Credit: Johns Hopkins Medicine
The ongoing COVID-19 pandemic has severely impacted the manufacturing and supply chains for many products. But while shortages of toilet paper, disinfectant cleaners and hand sanitizer get most of the news coverage, the diminishing reserve of one item — kidney dialysis fluid, also known as dialysate — presents a grave threat to the lives of people with acute kidney injury (AKI), including the approximately 3% to 9% of COVID-19 patients who develop the disorder.
Without the special type of 24-hour, slowly administered dialysis — called continuous veno-venous hemodialysis, or CVVHD — that is given to AKI patients in an intensive care unit, damaged kidneys cannot remove wastes and excess fluids from the blood as they normally do. Unfortunately, the COVID-19 pandemic has severely tapped dialysate supplies across the nation.
When two New York-based hospitals recently contacted Derek Fine, M.D., clinical director of nephrology at the Johns Hopkins University School of Medicine, to seek spare dialysate to help meet their need for some 3,000 liters per day (for all of their AKI patients in ICUs, both with and without COVID-19), he and Chirag Parikh, M.D., Ph.D., M.B.B.S., director of the medical school’s Division of Nephrology, came up with a better idea to remedy the problem.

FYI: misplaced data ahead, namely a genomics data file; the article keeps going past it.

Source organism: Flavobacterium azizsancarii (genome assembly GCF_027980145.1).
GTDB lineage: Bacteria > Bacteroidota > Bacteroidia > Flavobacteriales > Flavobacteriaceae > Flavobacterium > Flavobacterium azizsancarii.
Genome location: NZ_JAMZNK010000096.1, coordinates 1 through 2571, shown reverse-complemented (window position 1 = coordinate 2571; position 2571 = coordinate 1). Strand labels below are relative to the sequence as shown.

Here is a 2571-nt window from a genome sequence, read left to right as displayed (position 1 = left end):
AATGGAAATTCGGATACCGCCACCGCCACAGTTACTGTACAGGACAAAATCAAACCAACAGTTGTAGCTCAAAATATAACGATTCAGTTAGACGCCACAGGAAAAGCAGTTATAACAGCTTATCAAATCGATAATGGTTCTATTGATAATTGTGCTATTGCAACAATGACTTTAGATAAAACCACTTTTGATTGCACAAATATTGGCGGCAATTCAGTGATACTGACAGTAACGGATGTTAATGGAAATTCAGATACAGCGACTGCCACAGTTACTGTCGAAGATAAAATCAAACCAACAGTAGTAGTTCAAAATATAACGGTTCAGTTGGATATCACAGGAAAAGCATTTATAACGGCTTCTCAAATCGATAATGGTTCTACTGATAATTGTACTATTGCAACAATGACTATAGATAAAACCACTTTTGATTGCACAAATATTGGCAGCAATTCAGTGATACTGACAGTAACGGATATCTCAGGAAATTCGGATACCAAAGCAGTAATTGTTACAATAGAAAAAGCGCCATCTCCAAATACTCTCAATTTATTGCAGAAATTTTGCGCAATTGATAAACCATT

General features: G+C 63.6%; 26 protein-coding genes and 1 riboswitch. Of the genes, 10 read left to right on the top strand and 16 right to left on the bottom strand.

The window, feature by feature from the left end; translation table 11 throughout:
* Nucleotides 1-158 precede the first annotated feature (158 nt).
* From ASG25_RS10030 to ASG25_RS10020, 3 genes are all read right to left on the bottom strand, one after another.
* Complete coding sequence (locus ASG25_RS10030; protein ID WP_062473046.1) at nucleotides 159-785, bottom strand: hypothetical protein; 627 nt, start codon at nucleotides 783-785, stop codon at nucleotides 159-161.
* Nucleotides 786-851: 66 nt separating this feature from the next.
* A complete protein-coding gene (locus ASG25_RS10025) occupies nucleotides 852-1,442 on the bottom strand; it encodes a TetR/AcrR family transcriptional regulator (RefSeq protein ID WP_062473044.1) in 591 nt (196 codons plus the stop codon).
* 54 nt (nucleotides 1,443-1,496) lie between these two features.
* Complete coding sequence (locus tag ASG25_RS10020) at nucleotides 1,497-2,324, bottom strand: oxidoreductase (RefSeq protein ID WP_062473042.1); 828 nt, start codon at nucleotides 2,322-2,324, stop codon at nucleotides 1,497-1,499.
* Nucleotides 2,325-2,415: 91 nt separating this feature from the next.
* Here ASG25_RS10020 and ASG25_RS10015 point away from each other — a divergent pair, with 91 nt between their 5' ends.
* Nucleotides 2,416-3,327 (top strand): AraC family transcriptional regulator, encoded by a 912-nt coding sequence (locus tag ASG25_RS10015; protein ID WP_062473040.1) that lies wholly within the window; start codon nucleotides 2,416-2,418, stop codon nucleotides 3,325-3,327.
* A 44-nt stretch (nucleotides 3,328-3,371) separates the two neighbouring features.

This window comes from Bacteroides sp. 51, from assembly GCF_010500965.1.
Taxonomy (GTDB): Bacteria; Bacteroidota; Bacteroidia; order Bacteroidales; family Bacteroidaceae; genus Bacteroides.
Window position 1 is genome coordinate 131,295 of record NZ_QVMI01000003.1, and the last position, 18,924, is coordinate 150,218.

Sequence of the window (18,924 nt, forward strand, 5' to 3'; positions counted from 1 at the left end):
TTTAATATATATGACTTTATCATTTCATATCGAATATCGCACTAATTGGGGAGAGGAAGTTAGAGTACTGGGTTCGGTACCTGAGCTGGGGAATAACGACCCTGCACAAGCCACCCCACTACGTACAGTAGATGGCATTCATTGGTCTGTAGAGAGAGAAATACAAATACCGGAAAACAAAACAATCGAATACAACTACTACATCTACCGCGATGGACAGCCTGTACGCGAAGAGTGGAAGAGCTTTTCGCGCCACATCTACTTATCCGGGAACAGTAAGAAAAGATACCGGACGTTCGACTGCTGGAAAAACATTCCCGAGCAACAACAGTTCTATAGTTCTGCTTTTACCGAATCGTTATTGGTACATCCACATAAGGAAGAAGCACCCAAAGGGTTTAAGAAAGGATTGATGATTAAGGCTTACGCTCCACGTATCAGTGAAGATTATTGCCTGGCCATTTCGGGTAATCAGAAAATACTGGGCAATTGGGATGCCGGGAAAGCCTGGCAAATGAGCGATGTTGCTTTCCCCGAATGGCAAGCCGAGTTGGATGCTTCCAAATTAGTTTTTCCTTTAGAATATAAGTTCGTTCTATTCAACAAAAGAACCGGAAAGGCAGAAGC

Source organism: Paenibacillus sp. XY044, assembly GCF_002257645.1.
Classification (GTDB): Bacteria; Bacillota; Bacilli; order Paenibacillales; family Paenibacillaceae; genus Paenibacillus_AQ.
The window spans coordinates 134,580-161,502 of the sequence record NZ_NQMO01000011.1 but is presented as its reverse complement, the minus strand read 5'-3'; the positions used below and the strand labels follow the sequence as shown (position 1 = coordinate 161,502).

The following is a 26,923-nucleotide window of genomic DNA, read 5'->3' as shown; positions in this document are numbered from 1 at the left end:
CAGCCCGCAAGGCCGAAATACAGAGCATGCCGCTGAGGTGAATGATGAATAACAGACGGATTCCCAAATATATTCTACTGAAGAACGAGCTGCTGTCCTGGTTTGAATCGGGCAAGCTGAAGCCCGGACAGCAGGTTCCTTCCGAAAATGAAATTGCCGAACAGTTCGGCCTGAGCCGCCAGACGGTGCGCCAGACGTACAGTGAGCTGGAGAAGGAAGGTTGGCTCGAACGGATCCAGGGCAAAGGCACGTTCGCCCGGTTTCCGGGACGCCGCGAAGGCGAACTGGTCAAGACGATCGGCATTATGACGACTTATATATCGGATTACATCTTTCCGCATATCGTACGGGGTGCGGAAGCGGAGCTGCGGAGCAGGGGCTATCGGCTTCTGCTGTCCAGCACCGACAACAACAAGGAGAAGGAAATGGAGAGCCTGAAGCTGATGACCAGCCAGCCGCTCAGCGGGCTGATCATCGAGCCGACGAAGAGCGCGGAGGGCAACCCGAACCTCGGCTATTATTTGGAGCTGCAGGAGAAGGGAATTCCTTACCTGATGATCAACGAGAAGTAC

Their solution was to replace the dwindling stocks of pre-mixed, commercially produced dialysate required for short-term ICU kidney dialysis machines with a suitable substitute manufactured by conventional hemodialysis devices designed for long-term treatment.
The latter creates its own dialysate in real time from ultrapure water and concentrated chemical solutions.
Fine, Parikh and colleagues from their division studied the workings of a conventional dialysis machine, learned how it manufactures dialysate and then adjusted the system to override alarms, which if triggered would automatically shut down dialysate production. However, one major obstacle remained: how to get the newly minted dialysate into bags.
No problem, thanks to students from the Johns Hopkins University Department of Biomedical Engineering. In just 12 hours, they designed a connector and used a 3D printer to render the plastic piece.
“When we tried it out, we were successfully able to capture the dialysate, and that was the eureka moment,” Parikh says.
The U.S. Food and Drug Administration has already provided guidelines for the method, calling for all dialysate produced to be tested intermittently for bacteria and used within 12 hours from its origin. The two New York hospitals that spurred the birth of the new technique are reporting that it has enabled them to maintain sufficient supplies of dialysate for CVVHD.
Parikh and Fine, who are available for interviews, have posted instructions on converting a hemodialysis machine to produce dialysate, and the files for printing the connector, in a Google document or via Twitter: @KidneydrChirag.
Michael E. Newman